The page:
The second floor has two bedrooms, both sharing a bathroom featuring Lefroy Brooks nickel-plated brassware. The uppermost floor at the apex of the house is home to the main bedroom, lined in a beautiful striped wallpaper and with a wall of fitted panelled wardrobes offering plentiful storage. A further bathroom on this floor is used as the en suite.
Out and About
Balcombe Street is brilliantly located and within walking distance of the West End, Marylebone Village and Harley Street. Particularly popular are both Marylebone High Street and Chiltern Street, home to countless excellent shops and restaurants. Firm favourites include Fischer’s, Orrery and Chiltern Firehouse. Marylebone farmers’ market is exceptionally popular, and takes place each Sunday on Aybrook Street. The Wallace Collection on Manchester Square is a remarkable museum with an excellent permanent collection of masterpiece paintings and world-class antiquities, while for more bohemian distractions, nearby Church Street to the north is home to one of the best antique markets in London.
The wide-open parkland of Regent’s Park is less than five minutes’ walk away, with its boating lake, famed rose gardens, open-air theatre and large wetland area. Laid out over some 395 acres, it is one of London’s eight Royal Parks and was named after the Prince Regent, though has a history dating back to originally being King Henry VIII’s hunting ground.
Local schools are excellent, with independent day schools including Hope Montessori, Wetherby prep and senior schools, Queen’s College and Francis Holland. The favoured local state schools are St Vincent RC Primary School at primary level and St Marylebone School and Marylebone Boy’s School for older children.
Transport Links are exceptional with both Marylebone Station (Bakerloo line and National Rail) and Baker Street (Hammersmith & City line, Circle line, Jubilee line, Metropolitan line, and Bakerloo line). Paddington station, for connections to the Elizabeth line (Crossrail) and Heathrow, is just five minutes drive away, while Marylebone station is a one-minute walk from the house. Both Kings Cross St Pancras and Euston Stations are also nearby, as is the A40 via the Westway.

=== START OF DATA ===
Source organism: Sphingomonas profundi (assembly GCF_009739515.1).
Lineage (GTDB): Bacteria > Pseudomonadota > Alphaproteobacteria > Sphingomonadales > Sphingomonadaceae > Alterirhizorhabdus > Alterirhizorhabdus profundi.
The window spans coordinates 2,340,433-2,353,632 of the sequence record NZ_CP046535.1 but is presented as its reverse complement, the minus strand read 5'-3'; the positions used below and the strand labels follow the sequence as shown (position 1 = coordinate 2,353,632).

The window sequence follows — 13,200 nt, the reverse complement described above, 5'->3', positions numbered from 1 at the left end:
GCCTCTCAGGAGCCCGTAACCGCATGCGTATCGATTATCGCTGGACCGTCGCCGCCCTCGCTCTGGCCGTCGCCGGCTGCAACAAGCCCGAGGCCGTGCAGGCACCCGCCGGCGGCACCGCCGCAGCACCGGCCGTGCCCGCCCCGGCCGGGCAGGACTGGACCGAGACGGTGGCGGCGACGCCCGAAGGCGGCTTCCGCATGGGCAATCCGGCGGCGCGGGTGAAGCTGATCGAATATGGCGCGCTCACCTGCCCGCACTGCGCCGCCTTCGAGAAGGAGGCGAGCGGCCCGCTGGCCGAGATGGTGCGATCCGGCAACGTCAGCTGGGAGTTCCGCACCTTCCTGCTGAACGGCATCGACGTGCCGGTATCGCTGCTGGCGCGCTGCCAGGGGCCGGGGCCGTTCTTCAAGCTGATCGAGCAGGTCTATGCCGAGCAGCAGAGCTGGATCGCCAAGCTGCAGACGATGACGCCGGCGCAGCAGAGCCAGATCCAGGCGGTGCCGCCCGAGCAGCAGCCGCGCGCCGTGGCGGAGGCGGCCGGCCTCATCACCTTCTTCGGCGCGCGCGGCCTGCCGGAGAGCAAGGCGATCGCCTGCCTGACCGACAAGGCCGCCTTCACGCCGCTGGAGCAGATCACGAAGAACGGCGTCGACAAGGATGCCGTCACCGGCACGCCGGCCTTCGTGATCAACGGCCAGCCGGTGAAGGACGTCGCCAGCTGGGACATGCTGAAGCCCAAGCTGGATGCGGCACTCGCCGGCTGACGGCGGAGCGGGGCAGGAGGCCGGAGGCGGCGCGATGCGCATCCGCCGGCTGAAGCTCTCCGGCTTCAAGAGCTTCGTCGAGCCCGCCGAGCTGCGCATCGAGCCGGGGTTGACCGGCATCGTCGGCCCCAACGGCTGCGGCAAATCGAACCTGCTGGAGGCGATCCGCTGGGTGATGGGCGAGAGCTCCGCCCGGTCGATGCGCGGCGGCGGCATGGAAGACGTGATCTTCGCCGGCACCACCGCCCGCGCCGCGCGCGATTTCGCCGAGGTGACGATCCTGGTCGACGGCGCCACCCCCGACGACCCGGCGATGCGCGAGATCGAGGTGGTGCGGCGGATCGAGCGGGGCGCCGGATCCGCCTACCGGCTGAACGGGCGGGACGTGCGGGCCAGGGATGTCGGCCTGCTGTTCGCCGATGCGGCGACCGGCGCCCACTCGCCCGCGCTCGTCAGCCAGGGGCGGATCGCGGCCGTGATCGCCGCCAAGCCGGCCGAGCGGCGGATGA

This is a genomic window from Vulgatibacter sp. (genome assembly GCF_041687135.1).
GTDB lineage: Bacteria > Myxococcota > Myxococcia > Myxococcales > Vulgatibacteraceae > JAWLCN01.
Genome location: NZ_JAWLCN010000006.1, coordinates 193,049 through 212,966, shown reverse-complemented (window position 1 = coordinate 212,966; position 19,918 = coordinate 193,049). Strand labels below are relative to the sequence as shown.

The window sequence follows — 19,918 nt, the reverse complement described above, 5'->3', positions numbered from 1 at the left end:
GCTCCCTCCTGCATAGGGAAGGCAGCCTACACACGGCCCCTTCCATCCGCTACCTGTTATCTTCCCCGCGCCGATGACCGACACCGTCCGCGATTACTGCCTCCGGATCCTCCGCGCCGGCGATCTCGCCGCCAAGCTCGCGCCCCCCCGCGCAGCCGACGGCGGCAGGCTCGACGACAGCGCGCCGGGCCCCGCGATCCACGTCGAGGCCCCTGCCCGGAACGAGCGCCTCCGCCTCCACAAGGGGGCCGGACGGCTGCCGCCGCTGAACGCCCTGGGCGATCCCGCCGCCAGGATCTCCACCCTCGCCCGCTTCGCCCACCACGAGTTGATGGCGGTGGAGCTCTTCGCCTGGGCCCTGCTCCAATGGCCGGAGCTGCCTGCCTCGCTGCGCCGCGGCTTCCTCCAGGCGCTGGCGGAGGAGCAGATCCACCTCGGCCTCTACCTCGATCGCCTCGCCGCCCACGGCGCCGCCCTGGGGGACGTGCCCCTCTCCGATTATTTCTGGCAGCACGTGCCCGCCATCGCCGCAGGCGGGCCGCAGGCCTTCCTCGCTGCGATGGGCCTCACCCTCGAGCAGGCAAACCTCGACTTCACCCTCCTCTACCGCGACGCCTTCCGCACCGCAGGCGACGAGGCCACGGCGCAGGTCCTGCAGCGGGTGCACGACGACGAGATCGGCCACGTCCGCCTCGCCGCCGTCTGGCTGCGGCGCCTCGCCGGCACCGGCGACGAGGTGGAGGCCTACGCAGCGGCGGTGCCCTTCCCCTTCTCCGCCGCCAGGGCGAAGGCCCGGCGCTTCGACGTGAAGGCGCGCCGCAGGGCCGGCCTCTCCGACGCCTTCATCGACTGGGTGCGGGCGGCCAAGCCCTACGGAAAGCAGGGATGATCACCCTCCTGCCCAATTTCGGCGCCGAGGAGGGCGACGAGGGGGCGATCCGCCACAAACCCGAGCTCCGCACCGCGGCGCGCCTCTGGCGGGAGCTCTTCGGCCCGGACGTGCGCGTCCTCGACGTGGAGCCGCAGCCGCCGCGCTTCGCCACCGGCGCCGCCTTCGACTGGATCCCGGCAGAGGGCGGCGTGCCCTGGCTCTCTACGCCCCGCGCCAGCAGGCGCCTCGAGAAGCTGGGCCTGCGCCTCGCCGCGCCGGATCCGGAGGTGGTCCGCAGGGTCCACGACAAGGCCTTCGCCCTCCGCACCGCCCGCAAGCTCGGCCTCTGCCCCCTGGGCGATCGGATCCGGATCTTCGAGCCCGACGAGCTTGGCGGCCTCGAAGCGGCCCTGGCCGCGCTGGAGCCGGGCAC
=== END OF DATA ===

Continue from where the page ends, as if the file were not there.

Council Tax Band: H
Dorset Square and the surrounding streets were built as part of the late-stage northern development of the Portman Estate, owned and operated by the aristocratic Portman family.
Development of the greater area initially started in the early 18th century, just to the north of Oxford Street, from Oxford Circus to what is now Marble Arch. The Portman family originally acquired Dorset square in 1532 from the Order of St John of Jerusalem, when it was a rural area with open fields.
The squares of Dorset, Harewood and Blandford (the latter two both demolished in the 1890s to make way for Marylebone station) were laid out in the late 18th century, with the adjacent roads, including Balcombe Street, a little later. The streets were all named after parts of Dorset, where the Portman family (including the Duke of Dorset) had land.
Despite the compulsory purchase of both Harewood and Blandford squares to make way for the opening of the Chilterns railway in 1899, the estate and properties remained with the family until 1948, when death duties amounting to two-thirds of the estate’s value were due to HM Government. The northern parts of the estate, including Balcombe Street, were sold off in 1951, with this house consequently enjoying a rare freehold status for a central London home.